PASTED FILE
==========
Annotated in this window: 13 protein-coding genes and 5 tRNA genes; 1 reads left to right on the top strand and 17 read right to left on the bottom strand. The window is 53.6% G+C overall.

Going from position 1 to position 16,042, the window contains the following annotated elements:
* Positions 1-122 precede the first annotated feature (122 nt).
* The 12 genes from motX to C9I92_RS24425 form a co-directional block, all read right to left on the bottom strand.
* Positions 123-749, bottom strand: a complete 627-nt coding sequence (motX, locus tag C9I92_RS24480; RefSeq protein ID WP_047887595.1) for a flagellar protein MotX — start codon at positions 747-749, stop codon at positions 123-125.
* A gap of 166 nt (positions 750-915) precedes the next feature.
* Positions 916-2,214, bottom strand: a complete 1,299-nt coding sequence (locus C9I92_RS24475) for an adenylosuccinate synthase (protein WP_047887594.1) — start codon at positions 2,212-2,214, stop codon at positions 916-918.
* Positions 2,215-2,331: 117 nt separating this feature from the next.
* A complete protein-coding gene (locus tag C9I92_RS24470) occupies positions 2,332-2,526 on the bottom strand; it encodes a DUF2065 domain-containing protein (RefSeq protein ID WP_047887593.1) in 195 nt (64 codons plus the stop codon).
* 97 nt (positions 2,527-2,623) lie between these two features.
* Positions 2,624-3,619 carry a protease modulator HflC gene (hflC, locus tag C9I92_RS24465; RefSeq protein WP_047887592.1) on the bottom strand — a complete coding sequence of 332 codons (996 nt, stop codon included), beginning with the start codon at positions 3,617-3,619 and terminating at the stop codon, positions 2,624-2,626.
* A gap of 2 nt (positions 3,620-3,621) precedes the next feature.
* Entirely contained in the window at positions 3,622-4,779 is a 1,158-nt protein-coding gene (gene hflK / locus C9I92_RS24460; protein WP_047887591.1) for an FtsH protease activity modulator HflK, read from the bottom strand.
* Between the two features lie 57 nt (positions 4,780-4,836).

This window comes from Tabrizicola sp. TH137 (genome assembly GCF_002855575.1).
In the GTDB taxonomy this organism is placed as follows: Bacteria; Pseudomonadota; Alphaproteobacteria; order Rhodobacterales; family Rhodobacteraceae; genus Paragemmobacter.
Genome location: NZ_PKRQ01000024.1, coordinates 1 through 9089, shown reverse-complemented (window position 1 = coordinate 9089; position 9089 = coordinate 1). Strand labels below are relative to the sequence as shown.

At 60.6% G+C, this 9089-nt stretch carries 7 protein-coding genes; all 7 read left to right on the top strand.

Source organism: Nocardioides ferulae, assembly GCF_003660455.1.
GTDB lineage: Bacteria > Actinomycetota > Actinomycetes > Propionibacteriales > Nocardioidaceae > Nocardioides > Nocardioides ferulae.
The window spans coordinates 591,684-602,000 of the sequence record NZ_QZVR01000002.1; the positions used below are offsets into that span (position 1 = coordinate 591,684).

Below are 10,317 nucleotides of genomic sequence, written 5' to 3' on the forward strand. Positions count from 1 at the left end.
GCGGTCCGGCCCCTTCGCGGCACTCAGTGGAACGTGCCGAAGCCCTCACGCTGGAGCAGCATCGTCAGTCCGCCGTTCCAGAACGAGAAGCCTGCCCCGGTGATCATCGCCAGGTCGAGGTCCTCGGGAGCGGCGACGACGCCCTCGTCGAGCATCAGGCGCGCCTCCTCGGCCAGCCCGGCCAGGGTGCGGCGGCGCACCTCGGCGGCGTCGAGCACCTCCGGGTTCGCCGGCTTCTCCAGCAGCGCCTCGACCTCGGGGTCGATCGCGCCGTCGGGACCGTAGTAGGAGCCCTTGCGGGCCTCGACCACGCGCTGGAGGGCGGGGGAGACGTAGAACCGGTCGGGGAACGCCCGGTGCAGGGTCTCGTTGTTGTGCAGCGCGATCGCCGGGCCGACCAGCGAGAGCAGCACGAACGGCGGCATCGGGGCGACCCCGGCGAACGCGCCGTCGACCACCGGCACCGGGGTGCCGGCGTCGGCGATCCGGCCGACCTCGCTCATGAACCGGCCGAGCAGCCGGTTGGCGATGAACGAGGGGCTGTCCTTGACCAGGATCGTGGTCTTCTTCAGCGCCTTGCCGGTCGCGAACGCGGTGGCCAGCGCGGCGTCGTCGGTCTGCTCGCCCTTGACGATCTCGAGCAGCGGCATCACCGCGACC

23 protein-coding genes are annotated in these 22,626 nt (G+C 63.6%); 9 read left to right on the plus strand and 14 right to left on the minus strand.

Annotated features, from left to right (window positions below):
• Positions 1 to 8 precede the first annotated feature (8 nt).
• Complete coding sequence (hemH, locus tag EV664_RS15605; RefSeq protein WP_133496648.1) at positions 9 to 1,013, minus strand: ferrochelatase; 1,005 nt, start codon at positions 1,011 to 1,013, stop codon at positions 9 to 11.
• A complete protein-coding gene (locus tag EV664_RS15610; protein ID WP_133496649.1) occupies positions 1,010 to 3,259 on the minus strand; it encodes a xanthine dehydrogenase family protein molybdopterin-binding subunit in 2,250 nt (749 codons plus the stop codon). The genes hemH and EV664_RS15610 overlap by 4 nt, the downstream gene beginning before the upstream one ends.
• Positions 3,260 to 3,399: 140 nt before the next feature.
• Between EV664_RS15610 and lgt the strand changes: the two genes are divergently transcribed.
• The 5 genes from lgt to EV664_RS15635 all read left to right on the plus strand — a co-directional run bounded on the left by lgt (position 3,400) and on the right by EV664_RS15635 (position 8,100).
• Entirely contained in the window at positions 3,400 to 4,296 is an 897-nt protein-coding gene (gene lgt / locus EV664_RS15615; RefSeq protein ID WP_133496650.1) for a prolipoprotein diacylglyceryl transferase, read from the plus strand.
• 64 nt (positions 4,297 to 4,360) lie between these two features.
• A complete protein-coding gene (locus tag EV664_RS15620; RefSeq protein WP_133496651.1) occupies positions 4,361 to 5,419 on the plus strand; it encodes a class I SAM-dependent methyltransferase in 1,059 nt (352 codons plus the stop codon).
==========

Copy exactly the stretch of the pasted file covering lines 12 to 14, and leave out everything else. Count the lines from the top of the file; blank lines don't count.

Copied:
* A gap of 2 nt (positions 3,620-3,621) precedes the next feature.
* Entirely contained in the window at positions 3,622-4,779 is a 1,158-nt protein-coding gene (gene hflK / locus C9I92_RS24460; protein WP_047887591.1) for an FtsH protease activity modulator HflK, read from the bottom strand.
* Between the two features lie 57 nt (positions 4,780-4,836).